Like everyone, I am out there trying to look over the horizon.
Have any of you seen the Ben Affleck movie “Paycheck?”
It largely derives from a highly improbable plot, where Ben Affleck, young engineer MIT-type
genius, is hired to reverse engineer a machine to see the future.
Of course, his memory is erased after the job is done, but he is successful.
Sadly, the movie is not.
Until a better movie is made, I won’t going to be able to suspend my disbelief about being able to see the future.
But, I’ll hold out hope that as of this upcoming weekend that I will search for a pill to make me much smarter, sold at Starbucks.
Until that day,
I’ll rely (somewhat) upon my mortgage brokers and investment banker brains.
Sometimes I can follow their logic, sometimes I can’t.
This month, I’m really struggling to understand how well correlated the mortgage rates and housing market in Manhattan are.
This impending Spring has brought out the buyers.
Is it the fear of inflation?
Fear of rising rates?
I’m not getting a clear picture that rates are the reason.
One of my mortgage experts feels that the global unrest in the Middle East is the main culprit.
High-priced oil is the friend of the housing market.
Gaddafi causes traders to pour out of stocks, into bonds, driving down rates.
“This flood of money into Bonds – including Mortgage Bonds – helps prices and home loan rates improve,”
says Olga Savelov of Universal Mortgage.
Yet she hedges by saying that the “positive picture for Mortgage Bonds and home loan rates won’t last long.”
The numbers of prequalifications has gone up for purchases, while the refinance boom has quieted a tiny bit.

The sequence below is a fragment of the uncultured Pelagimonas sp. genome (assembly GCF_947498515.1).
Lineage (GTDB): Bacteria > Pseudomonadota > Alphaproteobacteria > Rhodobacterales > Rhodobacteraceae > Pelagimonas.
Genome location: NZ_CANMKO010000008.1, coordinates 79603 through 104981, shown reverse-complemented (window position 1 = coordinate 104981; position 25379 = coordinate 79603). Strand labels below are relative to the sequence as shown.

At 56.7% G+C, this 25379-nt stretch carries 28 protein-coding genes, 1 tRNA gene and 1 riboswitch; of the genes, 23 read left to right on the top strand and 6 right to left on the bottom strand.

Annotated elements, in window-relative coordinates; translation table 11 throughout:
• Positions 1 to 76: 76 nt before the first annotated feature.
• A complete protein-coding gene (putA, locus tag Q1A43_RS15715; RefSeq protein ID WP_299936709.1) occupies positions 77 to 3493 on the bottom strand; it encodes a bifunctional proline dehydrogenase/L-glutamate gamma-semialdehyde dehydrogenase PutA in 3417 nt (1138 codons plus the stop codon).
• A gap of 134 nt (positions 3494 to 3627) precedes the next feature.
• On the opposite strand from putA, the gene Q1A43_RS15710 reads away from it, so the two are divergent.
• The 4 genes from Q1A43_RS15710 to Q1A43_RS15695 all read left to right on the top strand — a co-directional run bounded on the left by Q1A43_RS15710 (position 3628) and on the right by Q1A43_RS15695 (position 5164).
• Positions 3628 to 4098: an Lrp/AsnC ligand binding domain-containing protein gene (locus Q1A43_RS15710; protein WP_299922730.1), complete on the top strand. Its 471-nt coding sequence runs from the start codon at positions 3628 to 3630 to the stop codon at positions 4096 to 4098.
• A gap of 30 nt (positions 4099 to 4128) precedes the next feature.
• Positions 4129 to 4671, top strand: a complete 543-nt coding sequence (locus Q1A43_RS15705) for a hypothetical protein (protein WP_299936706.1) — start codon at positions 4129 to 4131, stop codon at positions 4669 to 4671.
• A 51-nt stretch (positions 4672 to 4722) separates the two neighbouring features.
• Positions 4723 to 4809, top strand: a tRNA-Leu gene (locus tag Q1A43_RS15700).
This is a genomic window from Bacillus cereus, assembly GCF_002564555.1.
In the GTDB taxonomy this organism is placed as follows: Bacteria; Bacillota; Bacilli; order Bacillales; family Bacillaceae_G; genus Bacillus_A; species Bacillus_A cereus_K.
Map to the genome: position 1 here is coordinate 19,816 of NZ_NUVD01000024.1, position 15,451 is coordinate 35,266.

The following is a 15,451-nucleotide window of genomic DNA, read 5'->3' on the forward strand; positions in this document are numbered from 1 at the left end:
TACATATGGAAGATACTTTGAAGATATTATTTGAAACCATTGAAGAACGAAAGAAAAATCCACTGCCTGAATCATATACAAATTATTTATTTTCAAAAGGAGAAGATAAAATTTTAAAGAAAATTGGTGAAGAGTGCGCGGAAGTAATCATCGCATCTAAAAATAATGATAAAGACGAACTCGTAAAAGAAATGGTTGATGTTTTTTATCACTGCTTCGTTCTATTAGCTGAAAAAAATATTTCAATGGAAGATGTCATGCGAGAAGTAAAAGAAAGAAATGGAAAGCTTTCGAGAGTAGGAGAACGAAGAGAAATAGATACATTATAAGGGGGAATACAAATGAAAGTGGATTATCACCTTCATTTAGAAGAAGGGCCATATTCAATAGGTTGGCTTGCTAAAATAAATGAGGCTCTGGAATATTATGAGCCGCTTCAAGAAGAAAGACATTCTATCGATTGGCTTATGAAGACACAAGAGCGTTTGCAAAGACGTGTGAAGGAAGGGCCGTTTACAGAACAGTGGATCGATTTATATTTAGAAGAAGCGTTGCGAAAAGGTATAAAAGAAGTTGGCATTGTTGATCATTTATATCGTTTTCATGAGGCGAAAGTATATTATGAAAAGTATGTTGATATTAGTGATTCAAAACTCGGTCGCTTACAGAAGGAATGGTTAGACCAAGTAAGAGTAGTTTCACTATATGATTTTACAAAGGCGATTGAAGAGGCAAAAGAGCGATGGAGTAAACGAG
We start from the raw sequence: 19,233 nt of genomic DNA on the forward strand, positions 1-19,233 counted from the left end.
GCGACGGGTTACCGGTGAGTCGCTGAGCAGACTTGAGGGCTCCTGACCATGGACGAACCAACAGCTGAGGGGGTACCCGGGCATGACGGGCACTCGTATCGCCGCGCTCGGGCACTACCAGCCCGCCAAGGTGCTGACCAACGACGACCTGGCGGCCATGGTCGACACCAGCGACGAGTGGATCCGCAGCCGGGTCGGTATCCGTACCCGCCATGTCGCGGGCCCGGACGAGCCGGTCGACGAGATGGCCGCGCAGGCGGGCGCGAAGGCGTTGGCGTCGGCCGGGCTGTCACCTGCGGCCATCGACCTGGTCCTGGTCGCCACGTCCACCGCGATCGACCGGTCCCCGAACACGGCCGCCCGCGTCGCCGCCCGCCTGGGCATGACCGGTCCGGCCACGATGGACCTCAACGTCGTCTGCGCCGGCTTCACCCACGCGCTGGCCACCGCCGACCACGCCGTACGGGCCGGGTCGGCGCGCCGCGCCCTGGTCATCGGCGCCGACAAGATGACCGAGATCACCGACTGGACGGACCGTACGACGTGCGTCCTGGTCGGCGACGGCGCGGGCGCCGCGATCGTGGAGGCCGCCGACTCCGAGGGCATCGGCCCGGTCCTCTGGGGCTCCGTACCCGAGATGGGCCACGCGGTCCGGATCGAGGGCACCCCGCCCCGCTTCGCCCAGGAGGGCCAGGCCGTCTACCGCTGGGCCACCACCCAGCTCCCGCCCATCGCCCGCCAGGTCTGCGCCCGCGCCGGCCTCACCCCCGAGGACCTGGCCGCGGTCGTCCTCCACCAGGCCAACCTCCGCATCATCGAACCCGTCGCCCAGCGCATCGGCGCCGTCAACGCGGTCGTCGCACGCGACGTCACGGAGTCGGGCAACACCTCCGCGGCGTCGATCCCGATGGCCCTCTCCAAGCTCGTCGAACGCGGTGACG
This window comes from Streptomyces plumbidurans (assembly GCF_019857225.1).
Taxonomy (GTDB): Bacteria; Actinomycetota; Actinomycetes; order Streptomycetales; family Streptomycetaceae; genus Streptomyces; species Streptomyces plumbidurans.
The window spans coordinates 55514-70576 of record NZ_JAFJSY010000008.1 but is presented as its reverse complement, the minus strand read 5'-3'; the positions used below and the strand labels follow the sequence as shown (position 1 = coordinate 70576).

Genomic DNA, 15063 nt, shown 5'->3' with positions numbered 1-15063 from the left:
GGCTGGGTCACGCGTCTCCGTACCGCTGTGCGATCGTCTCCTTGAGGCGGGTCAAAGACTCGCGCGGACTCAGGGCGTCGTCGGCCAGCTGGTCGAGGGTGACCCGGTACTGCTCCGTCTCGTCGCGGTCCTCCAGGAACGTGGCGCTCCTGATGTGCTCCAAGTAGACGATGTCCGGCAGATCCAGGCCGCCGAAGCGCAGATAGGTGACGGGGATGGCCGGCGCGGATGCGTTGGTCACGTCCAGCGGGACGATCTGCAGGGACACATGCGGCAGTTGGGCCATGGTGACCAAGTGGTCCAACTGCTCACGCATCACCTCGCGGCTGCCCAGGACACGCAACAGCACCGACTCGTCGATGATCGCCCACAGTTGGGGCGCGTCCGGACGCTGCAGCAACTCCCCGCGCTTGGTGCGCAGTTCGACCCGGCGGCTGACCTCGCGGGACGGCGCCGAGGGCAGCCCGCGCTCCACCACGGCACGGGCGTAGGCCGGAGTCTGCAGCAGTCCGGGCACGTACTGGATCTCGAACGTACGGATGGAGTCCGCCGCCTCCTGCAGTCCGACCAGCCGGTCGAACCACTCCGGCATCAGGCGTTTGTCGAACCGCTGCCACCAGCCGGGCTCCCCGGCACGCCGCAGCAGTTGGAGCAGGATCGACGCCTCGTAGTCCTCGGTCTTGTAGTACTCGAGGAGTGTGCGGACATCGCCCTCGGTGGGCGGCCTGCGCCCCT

Hmm… Let’s move on to other brokers’ views.
Frank Cronin of Guaranteed Home Mortgage has another fear- regulation.
New impacts from the Dodd–Frank Wall Street Reform and Consumer Protection Act may be felt soon.
His concern may not impact New York City as much as elsewhere, due to the high downpayments and flexibility of purchasers to move around their liquidity pre-purchase, requiring purchasers to park money with banks to get favorable mortgage rates.
Frank writes, “It could be the entry fee to certain institutions as a response to the risk retention formula that directly affects down payments.
Banks could ask for a relationship to access their portfolio of liquidity, this is not a negative for the consumer because the program and pricing will be better than the open market.”
David Pfefferman of TD Bank’s Private Lending tells me that his bank is making a concerted effort to lend in residential housing, because they have TOO MUCH MONEY in the bank!
So I’m getting conflicting information here.
Will you have to invest in the bank who gives you a mortgage?
Will it impact rates?
I think that Frank’s previous and interesting concern about new lending options and David’s bank having too much money come together around the potential dissolution of
Fannie Mae and Freddie Mac.
(truly) private group step up immediately to replace what they do for the market?
tells me “Fannie and Freddie account for an enormous amount of liquidity in the market, <and> you will see a decline in liquidity in the mortgage market if these groups are dwindled down.”
His concern surrounds the lack of competition
in the mortgage marketplace- but with 20-25% minimum downpayments in
well as rising prices, I would argue that the risk profile of the high-end Manhattan buyer continues to be pretty moderate.
What do you think?
We’re still seeing less than 200 foreclosures on the
whole of Manhattan at any one time!
I guess I have some concern about rates rising, but not that much just yet.